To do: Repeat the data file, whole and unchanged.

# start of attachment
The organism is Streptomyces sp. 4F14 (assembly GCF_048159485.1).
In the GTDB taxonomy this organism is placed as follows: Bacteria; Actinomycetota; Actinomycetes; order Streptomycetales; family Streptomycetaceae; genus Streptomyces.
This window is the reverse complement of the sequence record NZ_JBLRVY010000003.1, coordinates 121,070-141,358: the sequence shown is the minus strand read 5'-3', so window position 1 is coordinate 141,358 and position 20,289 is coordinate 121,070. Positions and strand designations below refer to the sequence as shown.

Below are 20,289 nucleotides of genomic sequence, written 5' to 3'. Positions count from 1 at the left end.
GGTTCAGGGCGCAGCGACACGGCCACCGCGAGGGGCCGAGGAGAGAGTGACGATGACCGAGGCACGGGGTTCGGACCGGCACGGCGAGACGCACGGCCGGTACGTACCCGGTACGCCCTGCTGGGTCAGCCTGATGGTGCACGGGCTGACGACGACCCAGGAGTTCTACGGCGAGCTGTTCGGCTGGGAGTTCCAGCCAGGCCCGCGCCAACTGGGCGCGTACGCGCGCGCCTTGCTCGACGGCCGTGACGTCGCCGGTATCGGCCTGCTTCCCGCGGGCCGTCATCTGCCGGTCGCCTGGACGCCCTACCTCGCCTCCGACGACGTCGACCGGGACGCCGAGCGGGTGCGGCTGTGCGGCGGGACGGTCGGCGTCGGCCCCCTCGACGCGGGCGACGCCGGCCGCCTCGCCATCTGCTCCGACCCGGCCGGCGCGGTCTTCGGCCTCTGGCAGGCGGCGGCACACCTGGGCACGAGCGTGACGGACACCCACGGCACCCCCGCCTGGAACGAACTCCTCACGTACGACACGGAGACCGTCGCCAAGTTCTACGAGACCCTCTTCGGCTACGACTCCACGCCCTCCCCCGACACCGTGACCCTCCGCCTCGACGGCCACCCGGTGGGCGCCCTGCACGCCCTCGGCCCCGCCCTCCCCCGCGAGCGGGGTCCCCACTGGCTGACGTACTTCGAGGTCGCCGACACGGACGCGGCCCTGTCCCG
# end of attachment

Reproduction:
The organism is Streptomyces sp. 4F14 (assembly GCF_048159485.1).
In the GTDB taxonomy this organism is placed as follows: Bacteria; Actinomycetota; Actinomycetes; order Streptomycetales; family Streptomycetaceae; genus Streptomyces.
This window is the reverse complement of the sequence record NZ_JBLRVY010000003.1, coordinates 121,070-141,358: the sequence shown is the minus strand read 5'-3', so window position 1 is coordinate 141,358 and position 20,289 is coordinate 121,070. Positions and strand designations below refer to the sequence as shown.

Below are 20,289 nucleotides of genomic sequence, written 5' to 3'. Positions count from 1 at the left end.
GGTTCAGGGCGCAGCGACACGGCCACCGCGAGGGGCCGAGGAGAGAGTGACGATGACCGAGGCACGGGGTTCGGACCGGCACGGCGAGACGCACGGCCGGTACGTACCCGGTACGCCCTGCTGGGTCAGCCTGATGGTGCACGGGCTGACGACGACCCAGGAGTTCTACGGCGAGCTGTTCGGCTGGGAGTTCCAGCCAGGCCCGCGCCAACTGGGCGCGTACGCGCGCGCCTTGCTCGACGGCCGTGACGTCGCCGGTATCGGCCTGCTTCCCGCGGGCCGTCATCTGCCGGTCGCCTGGACGCCCTACCTCGCCTCCGACGACGTCGACCGGGACGCCGAGCGGGTGCGGCTGTGCGGCGGGACGGTCGGCGTCGGCCCCCTCGACGCGGGCGACGCCGGCCGCCTCGCCATCTGCTCCGACCCGGCCGGCGCGGTCTTCGGCCTCTGGCAGGCGGCGGCACACCTGGGCACGAGCGTGACGGACACCCACGGCACCCCCGCCTGGAACGAACTCCTCACGTACGACACGGAGACCGTCGCCAAGTTCTACGAGACCCTCTTCGGCTACGACTCCACGCCCTCCCCCGACACCGTGACCCTCCGCCTCGACGGCCACCCGGTGGGCGCCCTGCACGCCCTCGGCCCCGCCCTCCCCCGCGAGCGGGGTCCCCACTGGCTGACGTACTTCGAGGTCGCCGACACGGACGCGGCCCTGTCCCG